SSL CERTIFICATE VALIDITY IS NOW CAPPED AT A MAXIMUM OF 2 YEARS
The CA/Browser Forum, an industry body made up of Certificate Authorities (CAs), web browsers and operating systems, recently passed ballot 193 to reduce the maximum validity period for SSL certificates to 2 years (825 days, to be specific). Prior to this, the maximum validity was 3 years (39 months) for Domain Validated (DV) and Organization Validated (OV) certificates; Extended Validation (EV) certificates have always been capped at 2 years.
The change goes into effect March 1, 2018, but we will comply with the new set of rules by February 26th, 2018.
WHY REDUCE SSL VALIDITY PERIODS?
The CA/Browser Forum is responsible for setting and maintaining best practices and requirements for CAs and the certificates they issue. Longer certificate validity periods can delay widespread compliance with new guidelines since changes wouldn’t go fully into effect until all existing (issued before the update) certificates expired. Decreasing the maximum lifetime of certificates from 3 years to 2 years, helps reduce the presence of older, outdated and possibly vulnerable certificates, that were issued before new guidelines were put in place.
For example, back when SHA1 deprecation was first announced, the maximum validity period was 5 years (for DV and OV). This lead to challenges in the migration to SHA256 because there was this gray area of long-life certificates that had been issued with SHA1 and could potentially remain in use for years with an outdated algorithm. Shorter validity periods will shrink these gray areas after future guidelines are released and decrease the amount of time it takes for all active certificates to comply with a specified policy.
HOW DOES THIS AFFECT SYSTEM AND WEB ADMINISTRATORS?
For starters, the new rule only applies to certificates issued after March 1st, 2018. This change does not affect current certificates, so don’t panic thinking you need to replace any existing certificates that were issued with a 3-year validity period. That said, if you currently use 3-year certificates and have your administration based on a 3-year renewal cycle, you should start thinking ahead on how to adjust to more frequent renewals.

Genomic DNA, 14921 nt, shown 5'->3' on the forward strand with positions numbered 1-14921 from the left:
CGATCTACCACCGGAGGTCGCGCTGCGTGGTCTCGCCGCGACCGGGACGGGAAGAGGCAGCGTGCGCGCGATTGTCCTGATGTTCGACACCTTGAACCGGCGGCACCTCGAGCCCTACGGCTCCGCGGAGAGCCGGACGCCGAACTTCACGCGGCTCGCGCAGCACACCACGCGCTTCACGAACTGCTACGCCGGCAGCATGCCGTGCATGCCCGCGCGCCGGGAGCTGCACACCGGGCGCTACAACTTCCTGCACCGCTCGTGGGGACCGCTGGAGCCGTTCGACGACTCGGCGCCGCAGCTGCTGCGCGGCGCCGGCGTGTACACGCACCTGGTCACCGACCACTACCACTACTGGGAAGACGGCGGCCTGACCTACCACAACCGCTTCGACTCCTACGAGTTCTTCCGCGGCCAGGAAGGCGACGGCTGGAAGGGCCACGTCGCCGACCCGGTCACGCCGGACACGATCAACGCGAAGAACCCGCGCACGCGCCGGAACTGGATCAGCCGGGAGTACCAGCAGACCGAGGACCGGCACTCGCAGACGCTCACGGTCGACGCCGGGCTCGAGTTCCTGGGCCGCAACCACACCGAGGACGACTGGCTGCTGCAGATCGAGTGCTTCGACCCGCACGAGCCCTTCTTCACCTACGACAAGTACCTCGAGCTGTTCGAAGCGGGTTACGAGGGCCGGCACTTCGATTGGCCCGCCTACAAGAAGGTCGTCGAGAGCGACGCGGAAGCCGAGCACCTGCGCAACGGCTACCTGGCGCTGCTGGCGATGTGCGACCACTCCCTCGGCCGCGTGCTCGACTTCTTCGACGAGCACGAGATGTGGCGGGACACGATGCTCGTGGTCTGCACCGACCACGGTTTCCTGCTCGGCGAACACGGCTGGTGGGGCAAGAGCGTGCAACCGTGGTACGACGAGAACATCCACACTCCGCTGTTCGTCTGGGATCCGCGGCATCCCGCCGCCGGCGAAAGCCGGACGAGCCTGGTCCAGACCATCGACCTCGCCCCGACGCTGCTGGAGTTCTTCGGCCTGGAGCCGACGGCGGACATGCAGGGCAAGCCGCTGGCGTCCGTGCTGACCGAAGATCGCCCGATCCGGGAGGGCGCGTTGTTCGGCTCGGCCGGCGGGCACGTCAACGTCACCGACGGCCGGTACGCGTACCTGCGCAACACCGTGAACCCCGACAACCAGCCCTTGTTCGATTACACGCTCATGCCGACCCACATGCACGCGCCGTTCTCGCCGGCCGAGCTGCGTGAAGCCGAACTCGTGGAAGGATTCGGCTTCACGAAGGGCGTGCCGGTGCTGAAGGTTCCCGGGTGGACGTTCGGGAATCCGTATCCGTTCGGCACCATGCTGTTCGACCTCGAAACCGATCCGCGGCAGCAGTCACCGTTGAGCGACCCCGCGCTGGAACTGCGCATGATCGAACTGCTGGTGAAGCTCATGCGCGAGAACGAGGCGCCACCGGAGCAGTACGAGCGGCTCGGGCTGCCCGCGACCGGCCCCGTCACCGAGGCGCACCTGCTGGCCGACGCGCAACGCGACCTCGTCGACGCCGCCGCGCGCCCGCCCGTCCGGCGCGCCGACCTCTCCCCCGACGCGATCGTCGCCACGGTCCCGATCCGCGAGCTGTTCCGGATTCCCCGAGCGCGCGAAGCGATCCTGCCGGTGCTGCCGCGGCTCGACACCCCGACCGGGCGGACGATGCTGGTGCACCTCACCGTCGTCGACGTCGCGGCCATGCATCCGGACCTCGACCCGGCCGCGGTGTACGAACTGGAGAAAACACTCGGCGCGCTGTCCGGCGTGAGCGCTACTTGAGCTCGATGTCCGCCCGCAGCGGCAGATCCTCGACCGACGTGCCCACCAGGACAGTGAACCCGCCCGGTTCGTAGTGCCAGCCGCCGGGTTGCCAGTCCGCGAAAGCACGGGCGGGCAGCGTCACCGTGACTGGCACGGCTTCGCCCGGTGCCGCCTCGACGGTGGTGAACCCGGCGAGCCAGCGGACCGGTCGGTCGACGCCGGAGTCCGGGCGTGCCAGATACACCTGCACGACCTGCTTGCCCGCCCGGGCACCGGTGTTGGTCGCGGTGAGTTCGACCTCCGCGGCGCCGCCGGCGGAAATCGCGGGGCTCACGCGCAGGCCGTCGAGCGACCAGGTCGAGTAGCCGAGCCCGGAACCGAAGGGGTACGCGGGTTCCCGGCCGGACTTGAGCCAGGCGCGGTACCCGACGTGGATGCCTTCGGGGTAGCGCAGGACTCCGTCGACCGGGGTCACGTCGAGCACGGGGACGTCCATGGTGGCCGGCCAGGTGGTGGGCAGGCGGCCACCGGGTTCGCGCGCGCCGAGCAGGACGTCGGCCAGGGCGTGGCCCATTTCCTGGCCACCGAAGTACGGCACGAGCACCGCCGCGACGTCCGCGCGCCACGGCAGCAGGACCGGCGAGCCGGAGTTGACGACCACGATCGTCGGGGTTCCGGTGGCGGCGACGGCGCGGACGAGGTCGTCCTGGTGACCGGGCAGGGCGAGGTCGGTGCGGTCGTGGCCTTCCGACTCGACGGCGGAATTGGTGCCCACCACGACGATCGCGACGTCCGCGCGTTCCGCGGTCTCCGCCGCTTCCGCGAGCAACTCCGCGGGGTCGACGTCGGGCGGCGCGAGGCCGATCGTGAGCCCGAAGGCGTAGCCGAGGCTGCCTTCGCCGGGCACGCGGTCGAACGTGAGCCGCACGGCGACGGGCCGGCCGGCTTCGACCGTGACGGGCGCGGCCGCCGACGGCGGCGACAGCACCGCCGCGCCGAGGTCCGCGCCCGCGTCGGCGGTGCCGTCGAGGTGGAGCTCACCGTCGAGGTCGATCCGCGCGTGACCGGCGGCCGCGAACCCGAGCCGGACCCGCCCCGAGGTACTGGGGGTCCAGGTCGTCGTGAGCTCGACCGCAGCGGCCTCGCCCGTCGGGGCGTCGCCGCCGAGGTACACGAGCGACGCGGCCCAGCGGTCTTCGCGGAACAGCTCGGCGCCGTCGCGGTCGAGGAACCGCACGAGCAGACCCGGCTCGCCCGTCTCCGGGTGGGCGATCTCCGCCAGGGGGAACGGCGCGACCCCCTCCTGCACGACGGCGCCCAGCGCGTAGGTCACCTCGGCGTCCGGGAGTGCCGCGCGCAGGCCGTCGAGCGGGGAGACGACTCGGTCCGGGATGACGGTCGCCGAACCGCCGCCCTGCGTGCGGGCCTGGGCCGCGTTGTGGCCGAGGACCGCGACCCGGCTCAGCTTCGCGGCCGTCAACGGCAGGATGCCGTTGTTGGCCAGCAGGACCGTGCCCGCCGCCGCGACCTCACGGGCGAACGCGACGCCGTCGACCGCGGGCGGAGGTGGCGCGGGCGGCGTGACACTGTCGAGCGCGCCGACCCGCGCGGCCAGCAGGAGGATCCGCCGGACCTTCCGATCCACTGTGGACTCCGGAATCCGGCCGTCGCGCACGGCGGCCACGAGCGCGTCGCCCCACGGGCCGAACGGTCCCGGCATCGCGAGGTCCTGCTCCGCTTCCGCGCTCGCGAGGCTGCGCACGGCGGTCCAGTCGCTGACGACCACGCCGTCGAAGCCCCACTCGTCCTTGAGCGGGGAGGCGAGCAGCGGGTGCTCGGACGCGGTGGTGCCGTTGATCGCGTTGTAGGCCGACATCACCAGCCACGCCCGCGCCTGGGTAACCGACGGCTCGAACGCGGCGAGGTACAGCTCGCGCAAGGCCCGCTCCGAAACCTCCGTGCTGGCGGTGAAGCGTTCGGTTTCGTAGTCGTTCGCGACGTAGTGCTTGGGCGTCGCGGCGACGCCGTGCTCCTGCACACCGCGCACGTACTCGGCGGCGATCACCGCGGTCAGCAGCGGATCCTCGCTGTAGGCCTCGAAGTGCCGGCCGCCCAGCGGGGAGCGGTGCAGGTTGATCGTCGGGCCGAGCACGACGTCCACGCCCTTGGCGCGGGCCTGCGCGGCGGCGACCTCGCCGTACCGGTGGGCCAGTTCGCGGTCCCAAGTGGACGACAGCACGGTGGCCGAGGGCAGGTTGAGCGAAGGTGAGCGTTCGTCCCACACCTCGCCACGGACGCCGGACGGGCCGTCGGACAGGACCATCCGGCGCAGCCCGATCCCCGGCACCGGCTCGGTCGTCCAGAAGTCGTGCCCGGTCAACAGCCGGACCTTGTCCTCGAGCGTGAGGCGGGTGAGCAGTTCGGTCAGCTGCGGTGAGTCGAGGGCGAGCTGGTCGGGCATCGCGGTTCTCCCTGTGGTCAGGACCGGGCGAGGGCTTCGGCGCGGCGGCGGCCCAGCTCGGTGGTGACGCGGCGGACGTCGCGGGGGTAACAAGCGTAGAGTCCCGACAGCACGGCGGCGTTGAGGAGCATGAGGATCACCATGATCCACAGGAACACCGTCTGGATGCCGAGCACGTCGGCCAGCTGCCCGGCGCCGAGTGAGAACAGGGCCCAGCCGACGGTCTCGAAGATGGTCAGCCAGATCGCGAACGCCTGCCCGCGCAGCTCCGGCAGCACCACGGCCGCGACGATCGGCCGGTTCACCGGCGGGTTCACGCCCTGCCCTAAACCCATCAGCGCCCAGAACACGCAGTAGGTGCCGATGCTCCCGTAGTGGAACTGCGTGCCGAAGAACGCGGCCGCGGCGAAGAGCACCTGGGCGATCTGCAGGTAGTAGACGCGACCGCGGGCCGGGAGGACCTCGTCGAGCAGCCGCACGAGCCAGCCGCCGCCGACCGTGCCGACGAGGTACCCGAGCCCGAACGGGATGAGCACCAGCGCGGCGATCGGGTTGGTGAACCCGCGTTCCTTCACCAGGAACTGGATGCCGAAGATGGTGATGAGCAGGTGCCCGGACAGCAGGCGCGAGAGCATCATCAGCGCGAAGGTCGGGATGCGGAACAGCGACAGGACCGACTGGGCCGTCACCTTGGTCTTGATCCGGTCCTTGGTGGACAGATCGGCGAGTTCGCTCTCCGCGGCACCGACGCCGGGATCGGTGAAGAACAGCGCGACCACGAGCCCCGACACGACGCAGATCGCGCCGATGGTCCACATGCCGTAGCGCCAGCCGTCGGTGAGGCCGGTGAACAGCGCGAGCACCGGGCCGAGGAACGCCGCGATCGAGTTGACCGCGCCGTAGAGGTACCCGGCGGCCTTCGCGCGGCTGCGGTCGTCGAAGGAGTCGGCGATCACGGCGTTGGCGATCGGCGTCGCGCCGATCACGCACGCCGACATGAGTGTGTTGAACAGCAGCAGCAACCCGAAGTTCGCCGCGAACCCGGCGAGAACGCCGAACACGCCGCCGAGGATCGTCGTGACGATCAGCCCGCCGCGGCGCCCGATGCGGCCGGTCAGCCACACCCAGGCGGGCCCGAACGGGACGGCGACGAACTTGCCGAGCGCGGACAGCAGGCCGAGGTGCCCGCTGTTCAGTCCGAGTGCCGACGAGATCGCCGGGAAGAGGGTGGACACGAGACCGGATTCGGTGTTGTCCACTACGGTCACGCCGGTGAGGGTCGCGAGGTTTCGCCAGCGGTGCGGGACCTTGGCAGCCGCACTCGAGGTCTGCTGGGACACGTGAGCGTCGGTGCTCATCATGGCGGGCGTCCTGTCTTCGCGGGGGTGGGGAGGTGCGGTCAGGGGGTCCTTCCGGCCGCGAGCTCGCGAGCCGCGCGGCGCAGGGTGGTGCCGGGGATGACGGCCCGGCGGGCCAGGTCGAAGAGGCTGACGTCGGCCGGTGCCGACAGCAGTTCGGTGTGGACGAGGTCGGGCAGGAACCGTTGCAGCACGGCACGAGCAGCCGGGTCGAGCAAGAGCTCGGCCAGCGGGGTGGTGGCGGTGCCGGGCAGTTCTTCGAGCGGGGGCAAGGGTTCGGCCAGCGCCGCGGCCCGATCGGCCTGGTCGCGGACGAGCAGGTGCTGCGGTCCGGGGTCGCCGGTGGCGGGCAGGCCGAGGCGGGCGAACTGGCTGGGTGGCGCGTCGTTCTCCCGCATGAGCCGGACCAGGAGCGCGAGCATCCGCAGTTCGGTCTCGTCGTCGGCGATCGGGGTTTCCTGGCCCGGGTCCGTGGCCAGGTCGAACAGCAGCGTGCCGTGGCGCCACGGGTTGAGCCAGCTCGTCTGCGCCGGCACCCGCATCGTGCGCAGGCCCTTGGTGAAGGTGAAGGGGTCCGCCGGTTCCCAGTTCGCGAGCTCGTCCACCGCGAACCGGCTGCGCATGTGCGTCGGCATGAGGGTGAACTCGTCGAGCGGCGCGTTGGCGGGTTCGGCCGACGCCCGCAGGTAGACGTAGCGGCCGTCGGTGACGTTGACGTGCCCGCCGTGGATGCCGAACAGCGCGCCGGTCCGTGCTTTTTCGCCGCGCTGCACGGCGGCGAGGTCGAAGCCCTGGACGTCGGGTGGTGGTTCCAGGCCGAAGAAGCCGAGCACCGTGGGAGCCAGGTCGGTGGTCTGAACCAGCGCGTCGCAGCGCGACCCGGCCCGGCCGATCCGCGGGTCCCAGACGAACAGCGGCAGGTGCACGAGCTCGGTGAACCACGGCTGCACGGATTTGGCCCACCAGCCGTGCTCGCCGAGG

If you have questions about the 2-year validity maximum or SSL/TLS best practices in general? Just contact us. We’re happy to help.
FAQ DEPRECATION OF 3-YEAR SSL CERTIFICATES
Why will TRUSTZONE stop issuing 3-year certificates?
This is an industry-wide directive which affects all certificate authorities. In accordance with the CA/Browser Forum Baseline Requirements, effective March 1st 2018, Certificate Authorities (CAs) will no longer be able to issue SSL certificates with a validity period longer than 27 months.
When will the 2-year maximum term limitation take effect?
March 1st, 2018, but we will comply with the new set of rules by February 26th, 2018.
Is TRUSTZONE the only certificate authority to stop issuing 3-year certificates?
No, the requirement applies to all CAs. If a certificate is issued after March 1st, 2018 with a validity period of greater than 27 months, then the issuing CA will be in breach of the requirements.
What if I already paid for a 3-year term? Does that purchase get honored?
Yes. If you purchased the certificate before March 1st 2018, then nothing will change. Your 3-year certificate will remain valid for its full lifetime. If you decide to replace this certificate after March 1st, 2018, or it comes up for renewal, then the new laws come into play.
Does the 2-year maximum term limitation apply to all certificate types (single domain, Wildcard, Extended Validation and SAN/multi-domain)?
Yes, it applies to all website certificate types. EV certificates have a maximum duration of 2 years anyway, so they are already compliant.
Does the limit apply to Code Signing certificates?
No, the limit does not apply to code signing or EV Code Signing certificates, which will retain a 3-year maximum validity period.